By contrast, says Drislane, "An ODM – Original Design Manufacturer – does the design (engineering) as well, even if it's sold under your name. The plus: the customer doesn't have to do the design work. The negative: determining who owns the IP can be complex, and there may be relatively little design portability, product may have to be redesigned – as in, go through a fresh engineering design cycle, if you want to go to another factory."
An ODM is most often chosen, Drislane says, "instead of an OEM when the factory knows more about the product category than the customer does when, for example, the customer wants an industry- or use-specific tweak on a standard product, like a flatscreen display with a particular mount or frame, to accommodate a particular vertical market."
In addition to OEM and ODM, there's also JDM, Joint Development Manufacturer, notes Drislane. "JDM is a hybrid. For example, if you want to build a 'smart' toaster-oven nobody in the US knows how to design a toaster oven any more, in terms of safety and compliance, the right stainless steel, etc. So you would design the circuit board, camera, etc., and your manufacturing partner would do the toaster oven portion."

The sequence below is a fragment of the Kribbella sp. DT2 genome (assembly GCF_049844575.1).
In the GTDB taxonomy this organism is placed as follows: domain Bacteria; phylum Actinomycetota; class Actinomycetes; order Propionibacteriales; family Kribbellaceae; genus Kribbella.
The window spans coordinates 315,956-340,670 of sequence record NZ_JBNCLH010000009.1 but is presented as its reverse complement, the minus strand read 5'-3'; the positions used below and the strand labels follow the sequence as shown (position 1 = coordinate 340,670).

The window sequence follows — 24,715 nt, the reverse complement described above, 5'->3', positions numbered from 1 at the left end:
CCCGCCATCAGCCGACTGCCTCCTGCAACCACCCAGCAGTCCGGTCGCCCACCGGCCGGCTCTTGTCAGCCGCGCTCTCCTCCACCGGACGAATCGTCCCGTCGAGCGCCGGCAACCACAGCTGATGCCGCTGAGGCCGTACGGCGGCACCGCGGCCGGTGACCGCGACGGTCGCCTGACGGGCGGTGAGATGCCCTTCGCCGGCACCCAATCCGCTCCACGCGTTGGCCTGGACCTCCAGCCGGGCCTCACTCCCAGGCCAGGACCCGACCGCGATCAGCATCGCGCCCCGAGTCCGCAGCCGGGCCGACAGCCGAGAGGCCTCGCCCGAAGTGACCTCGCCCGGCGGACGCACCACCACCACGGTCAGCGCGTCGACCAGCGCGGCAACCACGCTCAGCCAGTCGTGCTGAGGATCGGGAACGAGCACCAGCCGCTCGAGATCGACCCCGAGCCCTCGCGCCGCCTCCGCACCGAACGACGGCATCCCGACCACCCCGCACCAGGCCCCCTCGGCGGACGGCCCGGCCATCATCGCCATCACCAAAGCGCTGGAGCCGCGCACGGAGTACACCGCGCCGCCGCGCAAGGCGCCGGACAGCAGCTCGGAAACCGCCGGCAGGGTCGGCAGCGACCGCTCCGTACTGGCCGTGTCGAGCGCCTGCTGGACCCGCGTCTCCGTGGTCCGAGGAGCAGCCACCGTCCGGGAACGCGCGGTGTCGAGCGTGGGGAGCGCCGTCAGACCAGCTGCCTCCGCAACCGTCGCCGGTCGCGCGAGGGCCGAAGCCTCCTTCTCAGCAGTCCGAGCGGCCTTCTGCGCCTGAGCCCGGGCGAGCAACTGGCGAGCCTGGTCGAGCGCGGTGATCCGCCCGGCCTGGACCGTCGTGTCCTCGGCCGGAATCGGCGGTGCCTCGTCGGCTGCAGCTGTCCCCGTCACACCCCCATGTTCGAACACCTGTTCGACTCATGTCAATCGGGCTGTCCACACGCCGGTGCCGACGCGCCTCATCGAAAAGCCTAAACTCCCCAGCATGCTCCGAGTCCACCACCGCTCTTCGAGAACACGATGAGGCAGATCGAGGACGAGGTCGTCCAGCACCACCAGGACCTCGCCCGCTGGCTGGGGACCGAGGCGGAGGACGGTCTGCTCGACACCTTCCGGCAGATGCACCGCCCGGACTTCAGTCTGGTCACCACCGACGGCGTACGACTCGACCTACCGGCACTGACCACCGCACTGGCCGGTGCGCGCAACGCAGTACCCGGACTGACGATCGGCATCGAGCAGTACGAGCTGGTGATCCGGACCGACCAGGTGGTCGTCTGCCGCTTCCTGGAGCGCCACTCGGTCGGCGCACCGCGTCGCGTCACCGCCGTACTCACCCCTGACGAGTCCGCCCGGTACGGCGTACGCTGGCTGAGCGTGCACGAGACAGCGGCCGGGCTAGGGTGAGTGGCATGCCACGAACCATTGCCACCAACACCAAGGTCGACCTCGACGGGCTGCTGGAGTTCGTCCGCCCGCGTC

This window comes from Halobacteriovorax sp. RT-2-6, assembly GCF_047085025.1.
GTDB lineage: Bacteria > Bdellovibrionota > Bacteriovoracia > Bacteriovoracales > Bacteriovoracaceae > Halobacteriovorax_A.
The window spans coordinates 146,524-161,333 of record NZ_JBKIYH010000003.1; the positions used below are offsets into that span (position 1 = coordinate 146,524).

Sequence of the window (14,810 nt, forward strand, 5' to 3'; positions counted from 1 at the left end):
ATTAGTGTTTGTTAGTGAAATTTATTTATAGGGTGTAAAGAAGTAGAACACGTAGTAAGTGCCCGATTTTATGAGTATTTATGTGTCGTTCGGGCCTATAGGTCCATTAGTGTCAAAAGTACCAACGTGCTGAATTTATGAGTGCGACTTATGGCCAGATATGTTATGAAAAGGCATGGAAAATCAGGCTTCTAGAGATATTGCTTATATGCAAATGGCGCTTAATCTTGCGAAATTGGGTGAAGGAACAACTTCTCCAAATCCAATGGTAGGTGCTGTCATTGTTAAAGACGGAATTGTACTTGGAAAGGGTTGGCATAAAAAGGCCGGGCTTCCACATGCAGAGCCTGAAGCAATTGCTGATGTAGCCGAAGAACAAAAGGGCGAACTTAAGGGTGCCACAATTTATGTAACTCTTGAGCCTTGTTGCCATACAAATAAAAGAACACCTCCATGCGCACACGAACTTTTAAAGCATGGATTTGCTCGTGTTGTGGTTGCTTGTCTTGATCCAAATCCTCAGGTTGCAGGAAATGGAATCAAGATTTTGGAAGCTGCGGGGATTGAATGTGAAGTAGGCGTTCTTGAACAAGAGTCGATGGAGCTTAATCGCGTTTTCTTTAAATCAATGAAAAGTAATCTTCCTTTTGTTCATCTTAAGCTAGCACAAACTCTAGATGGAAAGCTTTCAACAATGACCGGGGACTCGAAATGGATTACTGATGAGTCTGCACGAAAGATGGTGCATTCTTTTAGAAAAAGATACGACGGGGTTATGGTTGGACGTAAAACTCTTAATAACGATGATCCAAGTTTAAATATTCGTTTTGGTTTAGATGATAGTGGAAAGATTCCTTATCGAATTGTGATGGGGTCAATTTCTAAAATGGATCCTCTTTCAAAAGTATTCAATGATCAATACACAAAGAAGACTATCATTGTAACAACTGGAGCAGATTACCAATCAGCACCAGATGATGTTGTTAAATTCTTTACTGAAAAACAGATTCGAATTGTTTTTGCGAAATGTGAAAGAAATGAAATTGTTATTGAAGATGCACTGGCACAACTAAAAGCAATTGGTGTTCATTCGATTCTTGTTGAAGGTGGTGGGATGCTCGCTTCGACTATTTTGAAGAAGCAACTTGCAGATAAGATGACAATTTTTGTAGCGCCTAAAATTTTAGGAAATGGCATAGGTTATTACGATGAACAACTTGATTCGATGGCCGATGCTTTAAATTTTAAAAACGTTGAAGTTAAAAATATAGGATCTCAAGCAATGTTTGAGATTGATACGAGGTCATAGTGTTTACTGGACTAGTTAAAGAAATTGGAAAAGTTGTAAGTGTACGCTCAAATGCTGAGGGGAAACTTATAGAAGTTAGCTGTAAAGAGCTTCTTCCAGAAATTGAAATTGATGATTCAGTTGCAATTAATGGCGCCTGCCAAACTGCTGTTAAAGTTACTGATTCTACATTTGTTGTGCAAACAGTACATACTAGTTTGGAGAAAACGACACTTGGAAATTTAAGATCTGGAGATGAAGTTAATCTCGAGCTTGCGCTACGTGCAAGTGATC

Terms for Types of Changes by Manufacturers
Circumstances often force manufacturing to make changes to your original specs, like to dates and materials – and unsurprisingly, there are well-known terms for many of these events.
Here's three, from Arena Solutions’ Steve Chalgren:
- ECO Effective Date: Engineering Change Order (ECO) processes often require a change effective date which is often equal to the ECO release date. In manufacturing, the ECO effective date is when that assembly is cut over in the manufacturing process -– this could be significantly after the change release date. The same term could be used in one organization where only the context of the conversation indicates which effective date is being used.
- Deviation: A deviation is a temporary authorization to do something different than what was documented in the process to manufacture/test/deliver a product. Deviations are commonly used to temporarily mitigate a component or material shortages. They can also be the bases of future ECOs to incorporate the deviation.
- Manufacturing on Redline Drawings: This is the process where through an authorization process such as ECO or signature, the manufacturing team will use a previous revision drawing that has been marked up with a pen (often red) for the manufacturing process. This occurs most often in an NPI – new product introduction process where there are many design changes that backlog the documentation department and the company wants to temporarily work around the backlog.
As you can see, there’s lots of manufacturing terms and concepts to learn.
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About the author: (Daniel Dern)
Daniel P. Dern is an independent Boston-based technology, business and marketing writer. His articles have appeared everywhere from the Boston Globe and ComputerWorld to IEEE Spectrum and TechTarget. He was editor of Byte.com for several years, and the founding editor of Internet World Magazine. Daniel also writes science fiction and children's stories, and is an amateur magician.